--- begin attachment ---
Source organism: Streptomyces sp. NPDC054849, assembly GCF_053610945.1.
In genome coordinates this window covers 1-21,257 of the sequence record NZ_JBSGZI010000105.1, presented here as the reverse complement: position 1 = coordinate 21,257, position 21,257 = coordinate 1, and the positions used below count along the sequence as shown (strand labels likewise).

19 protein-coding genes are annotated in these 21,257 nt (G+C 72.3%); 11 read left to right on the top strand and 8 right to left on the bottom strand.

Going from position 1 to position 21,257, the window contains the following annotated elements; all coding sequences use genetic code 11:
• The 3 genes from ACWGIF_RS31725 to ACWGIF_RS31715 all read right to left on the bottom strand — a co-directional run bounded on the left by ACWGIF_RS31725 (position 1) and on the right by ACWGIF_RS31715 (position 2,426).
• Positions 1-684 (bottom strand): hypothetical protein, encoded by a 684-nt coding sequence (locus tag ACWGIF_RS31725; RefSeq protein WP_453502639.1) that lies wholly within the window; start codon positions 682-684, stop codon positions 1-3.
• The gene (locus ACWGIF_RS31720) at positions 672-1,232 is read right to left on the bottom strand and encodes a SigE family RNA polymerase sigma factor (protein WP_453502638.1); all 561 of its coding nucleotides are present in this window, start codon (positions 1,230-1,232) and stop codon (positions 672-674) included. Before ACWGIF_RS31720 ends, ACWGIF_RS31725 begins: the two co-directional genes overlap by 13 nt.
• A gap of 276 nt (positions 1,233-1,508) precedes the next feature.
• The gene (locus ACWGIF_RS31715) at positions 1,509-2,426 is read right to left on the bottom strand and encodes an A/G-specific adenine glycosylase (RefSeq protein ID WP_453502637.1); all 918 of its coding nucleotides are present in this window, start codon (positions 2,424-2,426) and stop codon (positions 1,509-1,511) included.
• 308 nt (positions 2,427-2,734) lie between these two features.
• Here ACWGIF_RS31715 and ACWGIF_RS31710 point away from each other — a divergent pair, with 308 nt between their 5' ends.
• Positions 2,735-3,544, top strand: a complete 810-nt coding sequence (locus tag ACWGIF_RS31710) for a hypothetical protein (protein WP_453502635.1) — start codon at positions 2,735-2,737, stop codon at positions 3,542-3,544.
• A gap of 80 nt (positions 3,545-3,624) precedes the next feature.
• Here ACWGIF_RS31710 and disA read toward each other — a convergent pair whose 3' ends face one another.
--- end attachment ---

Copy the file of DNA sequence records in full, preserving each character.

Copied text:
Source organism: Streptomyces sp. NPDC054849, assembly GCF_053610945.1.
In genome coordinates this window covers 1-21,257 of the sequence record NZ_JBSGZI010000105.1, presented here as the reverse complement: position 1 = coordinate 21,257, position 21,257 = coordinate 1, and the positions used below count along the sequence as shown (strand labels likewise).

19 protein-coding genes are annotated in these 21,257 nt (G+C 72.3%); 11 read left to right on the top strand and 8 right to left on the bottom strand.

Going from position 1 to position 21,257, the window contains the following annotated elements; all coding sequences use genetic code 11:
• The 3 genes from ACWGIF_RS31725 to ACWGIF_RS31715 all read right to left on the bottom strand — a co-directional run bounded on the left by ACWGIF_RS31725 (position 1) and on the right by ACWGIF_RS31715 (position 2,426).
• Positions 1-684 (bottom strand): hypothetical protein, encoded by a 684-nt coding sequence (locus tag ACWGIF_RS31725; RefSeq protein WP_453502639.1) that lies wholly within the window; start codon positions 682-684, stop codon positions 1-3.
• The gene (locus ACWGIF_RS31720) at positions 672-1,232 is read right to left on the bottom strand and encodes a SigE family RNA polymerase sigma factor (protein WP_453502638.1); all 561 of its coding nucleotides are present in this window, start codon (positions 1,230-1,232) and stop codon (positions 672-674) included. Before ACWGIF_RS31720 ends, ACWGIF_RS31725 begins: the two co-directional genes overlap by 13 nt.
• A gap of 276 nt (positions 1,233-1,508) precedes the next feature.
• The gene (locus ACWGIF_RS31715) at positions 1,509-2,426 is read right to left on the bottom strand and encodes an A/G-specific adenine glycosylase (RefSeq protein ID WP_453502637.1); all 918 of its coding nucleotides are present in this window, start codon (positions 2,424-2,426) and stop codon (positions 1,509-1,511) included.
• 308 nt (positions 2,427-2,734) lie between these two features.
• Here ACWGIF_RS31715 and ACWGIF_RS31710 point away from each other — a divergent pair, with 308 nt between their 5' ends.
• Positions 2,735-3,544, top strand: a complete 810-nt coding sequence (locus tag ACWGIF_RS31710) for a hypothetical protein (protein WP_453502635.1) — start codon at positions 2,735-2,737, stop codon at positions 3,542-3,544.
• A gap of 80 nt (positions 3,545-3,624) precedes the next feature.
• Here ACWGIF_RS31710 and disA read toward each other — a convergent pair whose 3' ends face one another.